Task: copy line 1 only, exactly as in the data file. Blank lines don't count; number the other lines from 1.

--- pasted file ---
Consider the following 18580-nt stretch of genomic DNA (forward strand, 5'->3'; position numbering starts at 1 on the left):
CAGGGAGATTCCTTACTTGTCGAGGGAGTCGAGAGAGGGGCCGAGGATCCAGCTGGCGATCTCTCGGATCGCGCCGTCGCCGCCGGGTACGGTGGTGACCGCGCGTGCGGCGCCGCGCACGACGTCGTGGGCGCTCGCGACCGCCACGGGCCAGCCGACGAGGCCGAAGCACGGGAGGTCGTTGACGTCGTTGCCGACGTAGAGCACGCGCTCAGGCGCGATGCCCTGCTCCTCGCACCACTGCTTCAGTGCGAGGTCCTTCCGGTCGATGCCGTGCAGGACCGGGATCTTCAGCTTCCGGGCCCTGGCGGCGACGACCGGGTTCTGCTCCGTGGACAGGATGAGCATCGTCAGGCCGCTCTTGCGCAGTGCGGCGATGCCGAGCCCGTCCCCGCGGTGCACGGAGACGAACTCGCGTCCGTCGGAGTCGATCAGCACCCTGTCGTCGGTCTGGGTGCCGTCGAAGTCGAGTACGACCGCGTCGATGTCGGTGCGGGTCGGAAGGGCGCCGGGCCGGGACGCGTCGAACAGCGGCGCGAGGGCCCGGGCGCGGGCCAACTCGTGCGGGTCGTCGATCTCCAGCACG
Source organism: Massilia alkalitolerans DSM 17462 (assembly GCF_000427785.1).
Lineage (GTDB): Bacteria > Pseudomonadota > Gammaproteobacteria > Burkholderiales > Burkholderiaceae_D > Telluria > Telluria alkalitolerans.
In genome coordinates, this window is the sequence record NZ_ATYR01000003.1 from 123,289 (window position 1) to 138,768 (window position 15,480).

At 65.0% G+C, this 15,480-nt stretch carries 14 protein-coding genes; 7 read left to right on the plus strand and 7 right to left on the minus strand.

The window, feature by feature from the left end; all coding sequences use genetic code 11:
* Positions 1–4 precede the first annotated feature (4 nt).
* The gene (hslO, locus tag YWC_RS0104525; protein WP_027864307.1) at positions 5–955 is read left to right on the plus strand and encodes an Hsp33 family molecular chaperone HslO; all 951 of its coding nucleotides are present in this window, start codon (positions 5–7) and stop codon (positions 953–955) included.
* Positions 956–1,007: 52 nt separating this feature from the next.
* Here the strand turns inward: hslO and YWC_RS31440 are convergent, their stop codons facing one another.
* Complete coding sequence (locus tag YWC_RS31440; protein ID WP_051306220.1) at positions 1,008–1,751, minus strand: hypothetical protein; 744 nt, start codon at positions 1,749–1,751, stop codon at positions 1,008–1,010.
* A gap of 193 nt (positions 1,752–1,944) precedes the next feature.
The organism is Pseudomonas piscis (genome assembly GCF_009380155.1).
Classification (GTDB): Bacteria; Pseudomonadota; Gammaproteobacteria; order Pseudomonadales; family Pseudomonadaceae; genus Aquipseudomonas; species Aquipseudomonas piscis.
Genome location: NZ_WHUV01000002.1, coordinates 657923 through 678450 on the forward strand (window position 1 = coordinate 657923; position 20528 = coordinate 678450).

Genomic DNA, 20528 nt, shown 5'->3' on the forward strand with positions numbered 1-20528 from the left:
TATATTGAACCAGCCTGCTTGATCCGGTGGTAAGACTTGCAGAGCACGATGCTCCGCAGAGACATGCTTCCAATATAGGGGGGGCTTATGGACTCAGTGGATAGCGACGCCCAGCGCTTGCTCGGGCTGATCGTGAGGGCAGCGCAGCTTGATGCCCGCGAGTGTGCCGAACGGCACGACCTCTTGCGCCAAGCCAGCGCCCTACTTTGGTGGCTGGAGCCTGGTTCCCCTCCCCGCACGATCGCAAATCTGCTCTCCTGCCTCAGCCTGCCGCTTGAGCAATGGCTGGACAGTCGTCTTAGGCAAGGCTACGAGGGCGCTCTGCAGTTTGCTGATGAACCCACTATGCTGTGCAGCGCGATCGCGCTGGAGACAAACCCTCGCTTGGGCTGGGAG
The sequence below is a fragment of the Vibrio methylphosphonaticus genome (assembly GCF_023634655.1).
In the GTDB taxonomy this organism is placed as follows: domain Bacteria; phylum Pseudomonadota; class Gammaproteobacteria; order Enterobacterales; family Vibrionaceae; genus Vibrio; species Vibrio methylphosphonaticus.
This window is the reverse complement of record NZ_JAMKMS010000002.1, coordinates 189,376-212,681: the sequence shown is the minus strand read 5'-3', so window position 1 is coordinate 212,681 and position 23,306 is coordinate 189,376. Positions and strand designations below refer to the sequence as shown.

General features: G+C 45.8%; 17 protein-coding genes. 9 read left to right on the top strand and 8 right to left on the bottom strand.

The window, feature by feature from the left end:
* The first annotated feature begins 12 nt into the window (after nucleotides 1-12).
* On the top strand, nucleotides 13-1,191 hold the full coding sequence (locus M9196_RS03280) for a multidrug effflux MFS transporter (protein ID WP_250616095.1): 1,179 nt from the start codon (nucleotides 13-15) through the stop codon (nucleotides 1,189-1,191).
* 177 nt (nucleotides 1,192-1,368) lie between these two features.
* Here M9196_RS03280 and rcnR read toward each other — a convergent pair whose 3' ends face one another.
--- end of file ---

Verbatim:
Consider the following 18580-nt stretch of genomic DNA (forward strand, 5'->3'; position numbering starts at 1 on the left):